When e-cigarettes and vaping first showed up, it was like an answer to the prayers of smokers. Many businesses touted how this new technology gave you all the benefits you like about smoking but got rid of all the drawbacks. It was supposed to be much safer according to many articles and blogs written around 2010 or so. And, since vape fluid comes in a veritable circus of flavors, it was very attractive to younger smokers.
The problem with e-cigarettes and their purported safety was no one had studied them at the time. They were only a year or two old, and studies had not been conducted to prove any of the claims made about them. Much of it was the assumption that, since you were just inhaling vapor and there was no tar or tobacco present, it had to be better.
Fast forward several years and the Mayo Clinic as well as the CDC have reports of thousands of e-smokers suffering severe lung damage. Many of the smokers had been smoking compounds with THC, and most had traces of vitamin E acetate in their lung fluid.
After warnings were issued, cases began to decline but they still exist. The fluid vaporized in e-cigarettes contains several toxic compounds, so there really isn’t a safe threshold for vaping.
5. Arthritis Meds
We know that in the past medicine was a little fast and loose. Things like cocaine and heroin got the job done for a lot of people. But that was ancient history and surely modern medicine is much safer. Except that’s not really the case. And arthritis medicine is a great example.
In the last couple of decades, not one but two major arthritis medications have proven to be disastrous beyond belief.
Pfizer’s Bextra was the subject of a massive lawsuit that saw Pfizer paying out $2.3 billion after pleading guilty to criminal charges. Pfizer had been promoting the drug for pain management with unapproved dosages and uses. The drug caused dangerous skin reactions in many patients which could have been deadly.
Merck’s arthritis drug Vioxx was somehow even worse than Bextra. The company hid data that suggested it caused an increased risk of heart attack in order to get it onto the market. That resulted in somewhere between 55,000 and 88,000 deaths as well as over 100,000 heart attacks. It took the FDA years to finally recall the drug.
What kid doesn’t love a backyard trampoline? It’s hard to see one and resist the urge to hop on and just go town. There are even trampoline parks that offer huge areas covered in trampoline for your bouncing fun. The only problem is the inherent danger of a trampoline.
It’s a common joke that a trampoline is an accident waiting to happen. There was an episode of the Simpsons that aired all the way back in 1993 featuring a scene with kids laid out all around one with broken bones and other injuries. It’s like the secret everyone knows.
The fact that it’s a joke may be why people don’t take seriously the fact that yes, trampolines are very dangerous. The American Academy of Pediatrics has recommended parents never buy trampolines for their kids or let them use one. They cause over 100,000 injuries per year. Nearly 5,000 are bad enough to lead to hospitalization. And a small handful result in death.
3. Rare Earth Magnets
A few years back, rare earth magnets were all the rage. A regular magnet is ho-hum but these little magnets were incredibly powerful. It took some upper body strength to pull them apart, and that was a novelty. There was even a company that sold spherical links of them called BuckyBalls as toys.
The problem with rare earth magnets is also the reason anyone wants them. They’re very strong. So when a child swallows more than one, as children tend to do, they will pull together inside the child’s body. Because their bond is so strong, anything between them,like soft tissue, is going to get crushed. Many of the victims end up with holes in their intestines.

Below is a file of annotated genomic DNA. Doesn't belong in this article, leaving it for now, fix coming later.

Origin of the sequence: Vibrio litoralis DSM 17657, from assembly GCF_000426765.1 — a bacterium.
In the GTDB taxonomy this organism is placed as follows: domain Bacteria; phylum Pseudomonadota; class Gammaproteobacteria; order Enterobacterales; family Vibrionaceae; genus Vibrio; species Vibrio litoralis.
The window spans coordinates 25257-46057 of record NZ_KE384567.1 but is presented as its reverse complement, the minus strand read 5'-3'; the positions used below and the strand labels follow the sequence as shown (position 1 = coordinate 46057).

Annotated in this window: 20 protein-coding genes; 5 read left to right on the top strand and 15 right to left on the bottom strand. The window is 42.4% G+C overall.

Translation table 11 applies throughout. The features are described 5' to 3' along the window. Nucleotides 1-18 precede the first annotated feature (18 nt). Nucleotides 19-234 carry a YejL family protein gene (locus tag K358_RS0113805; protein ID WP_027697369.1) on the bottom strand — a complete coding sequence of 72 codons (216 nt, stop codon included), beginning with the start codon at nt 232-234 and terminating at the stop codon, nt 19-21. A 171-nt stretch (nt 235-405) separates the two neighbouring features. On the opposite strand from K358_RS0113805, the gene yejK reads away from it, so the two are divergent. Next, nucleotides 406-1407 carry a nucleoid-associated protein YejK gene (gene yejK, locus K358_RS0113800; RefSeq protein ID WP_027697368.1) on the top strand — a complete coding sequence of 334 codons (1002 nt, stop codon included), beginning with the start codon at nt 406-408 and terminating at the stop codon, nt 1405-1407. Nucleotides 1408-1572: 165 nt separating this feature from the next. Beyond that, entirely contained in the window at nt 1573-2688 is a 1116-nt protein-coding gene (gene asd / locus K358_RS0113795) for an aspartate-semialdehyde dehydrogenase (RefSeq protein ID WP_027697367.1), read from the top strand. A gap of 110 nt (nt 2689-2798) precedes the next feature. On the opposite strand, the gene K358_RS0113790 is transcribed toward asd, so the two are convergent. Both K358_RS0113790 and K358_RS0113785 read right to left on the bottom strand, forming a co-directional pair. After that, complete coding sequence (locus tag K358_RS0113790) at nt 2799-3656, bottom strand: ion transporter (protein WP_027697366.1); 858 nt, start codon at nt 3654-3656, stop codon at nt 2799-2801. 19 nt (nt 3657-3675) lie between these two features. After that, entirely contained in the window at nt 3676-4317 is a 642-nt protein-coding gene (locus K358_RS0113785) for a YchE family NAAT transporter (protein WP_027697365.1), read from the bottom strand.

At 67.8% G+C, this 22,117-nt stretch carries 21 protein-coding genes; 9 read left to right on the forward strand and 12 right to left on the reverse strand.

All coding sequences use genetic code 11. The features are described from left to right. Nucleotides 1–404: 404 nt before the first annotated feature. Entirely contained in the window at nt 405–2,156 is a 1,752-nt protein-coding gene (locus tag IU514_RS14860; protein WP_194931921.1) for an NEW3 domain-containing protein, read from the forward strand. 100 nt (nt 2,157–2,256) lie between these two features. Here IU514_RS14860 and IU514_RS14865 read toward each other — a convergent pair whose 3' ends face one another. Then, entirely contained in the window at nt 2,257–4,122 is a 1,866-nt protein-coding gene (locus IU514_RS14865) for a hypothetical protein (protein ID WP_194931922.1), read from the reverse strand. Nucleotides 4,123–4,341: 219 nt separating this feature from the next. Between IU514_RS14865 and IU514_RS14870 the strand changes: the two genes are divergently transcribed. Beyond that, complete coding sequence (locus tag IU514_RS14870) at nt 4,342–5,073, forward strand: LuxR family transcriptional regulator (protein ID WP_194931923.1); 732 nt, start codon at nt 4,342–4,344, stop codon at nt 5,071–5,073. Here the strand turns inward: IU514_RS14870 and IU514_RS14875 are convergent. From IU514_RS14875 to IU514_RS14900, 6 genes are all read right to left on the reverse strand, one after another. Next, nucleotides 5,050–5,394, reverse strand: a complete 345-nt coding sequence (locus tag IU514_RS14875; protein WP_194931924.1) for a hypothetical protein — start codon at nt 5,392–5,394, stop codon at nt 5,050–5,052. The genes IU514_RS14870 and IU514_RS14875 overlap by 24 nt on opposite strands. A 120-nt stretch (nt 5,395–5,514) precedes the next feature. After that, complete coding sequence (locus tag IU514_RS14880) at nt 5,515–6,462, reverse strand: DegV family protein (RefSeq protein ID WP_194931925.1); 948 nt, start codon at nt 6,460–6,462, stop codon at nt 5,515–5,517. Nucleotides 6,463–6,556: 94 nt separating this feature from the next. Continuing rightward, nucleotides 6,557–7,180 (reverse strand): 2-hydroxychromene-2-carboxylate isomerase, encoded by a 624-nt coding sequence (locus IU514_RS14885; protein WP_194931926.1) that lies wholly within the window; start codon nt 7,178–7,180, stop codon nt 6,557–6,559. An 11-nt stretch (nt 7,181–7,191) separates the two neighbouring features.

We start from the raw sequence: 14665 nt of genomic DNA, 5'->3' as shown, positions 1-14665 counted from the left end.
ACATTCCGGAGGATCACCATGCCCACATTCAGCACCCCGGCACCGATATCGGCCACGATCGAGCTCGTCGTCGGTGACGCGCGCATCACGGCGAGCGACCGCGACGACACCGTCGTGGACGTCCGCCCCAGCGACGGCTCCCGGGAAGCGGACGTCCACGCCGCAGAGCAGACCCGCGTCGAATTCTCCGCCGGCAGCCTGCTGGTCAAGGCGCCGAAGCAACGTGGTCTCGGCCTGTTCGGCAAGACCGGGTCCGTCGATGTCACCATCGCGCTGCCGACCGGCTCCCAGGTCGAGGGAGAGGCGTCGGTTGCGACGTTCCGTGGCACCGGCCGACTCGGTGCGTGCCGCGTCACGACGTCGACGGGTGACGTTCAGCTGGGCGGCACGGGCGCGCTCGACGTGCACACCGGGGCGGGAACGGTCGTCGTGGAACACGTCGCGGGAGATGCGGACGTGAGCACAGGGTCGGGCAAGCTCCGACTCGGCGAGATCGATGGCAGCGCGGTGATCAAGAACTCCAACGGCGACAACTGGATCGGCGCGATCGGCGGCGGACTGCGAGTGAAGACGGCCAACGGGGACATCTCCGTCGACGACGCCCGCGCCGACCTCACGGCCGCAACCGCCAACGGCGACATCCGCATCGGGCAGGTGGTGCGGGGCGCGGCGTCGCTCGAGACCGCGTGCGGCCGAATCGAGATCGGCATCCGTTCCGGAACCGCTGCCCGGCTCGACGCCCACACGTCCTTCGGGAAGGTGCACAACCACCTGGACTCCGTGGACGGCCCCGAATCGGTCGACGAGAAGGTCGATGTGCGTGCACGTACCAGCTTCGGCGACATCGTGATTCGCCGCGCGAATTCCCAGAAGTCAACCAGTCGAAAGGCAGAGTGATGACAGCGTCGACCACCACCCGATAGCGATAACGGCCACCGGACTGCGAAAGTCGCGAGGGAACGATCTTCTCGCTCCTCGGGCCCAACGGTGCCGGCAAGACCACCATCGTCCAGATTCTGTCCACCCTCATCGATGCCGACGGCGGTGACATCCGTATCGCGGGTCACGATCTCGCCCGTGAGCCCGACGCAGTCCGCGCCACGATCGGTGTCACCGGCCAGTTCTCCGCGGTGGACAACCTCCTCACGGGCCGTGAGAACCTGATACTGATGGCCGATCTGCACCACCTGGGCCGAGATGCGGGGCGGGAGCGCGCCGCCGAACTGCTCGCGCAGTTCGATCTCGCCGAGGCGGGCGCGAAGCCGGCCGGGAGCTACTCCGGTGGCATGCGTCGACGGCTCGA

One death has been reported as a result of children swallowing magnets, but a number of injuries have been sustained as well. About two-thirds of them required surgery to remove the magnets.
Swallowing a magnet seems silly, but the age range of victims was larger than you might think. Small children tend to put anything in their mouths and slightly older children might think they were candy. But a number of victims were into their teens because they had been trying to use their teeth to separate the magnets. A small percentage had accidentally swallowed them after using two on either side of their tongue to simulate a tongue stud.
2. Aqua Dots
Sometimes a toy seems like a good idea until you see how kids use it. Like the magnets, for instance. Swallowing is a hazard and you need to be wary of it. But sometimes a toy has a side effect so baffling it seems like no one could have predicted it.
Aqua Dots were tiny plastic beads that children could arrange in shapes and patterns. Get them wet and they stick together in whatever shape or design you created. Sounds pretty simple and fun when that’s all there is to it, but that was not all there was to it.
The compound that allowed Aqua Dots to stick together underwent a chemical change when it was ingested. In very simple terms, if you ate an Aqua Dot the coating turned into GHB inside of you. GHB, or gamma-hydroxybutyric acid, is a date rape drug.
An 18-month-old child swallowed some of the beads in 2007 and began vomiting soon after before slipping into a coma. The child survived with permanent brain damage as a result. Several other children also ended up in a coma before the manufacturer recalled the toy from the marketplace.
Today we recognize arsenic as one of the deadliest poisons in the world. Along with cyanide it’s one of those old school compounds that has popped up in murder mystery stories for decades. Unfortunately, the history of arsenic predates that by thousands of years and it had a long history of practical, if deadly, applications all around the world.
Amazingly, about 1/8 of a teaspoon of arsenic could kill an adult. Despite that, it was actually something people ate on purpose in the Victorian era. Women ate arsenic wafers in the hopes of lightening their complexions. Face creams and powders were laced with it to keep that pale, corpsey glow that was so desirable at the time. They even put arsenic in wallpaper because it made pretty colors.
Despite its known toxicity, arsenic is commonly added to chicken feed because it helps chickens grow. This practice was banned in Europe a few years ago when it was discovered that the arsenic you feed a chicken stays in the chicken and then is consumed by humans. However, North America still allows the practice.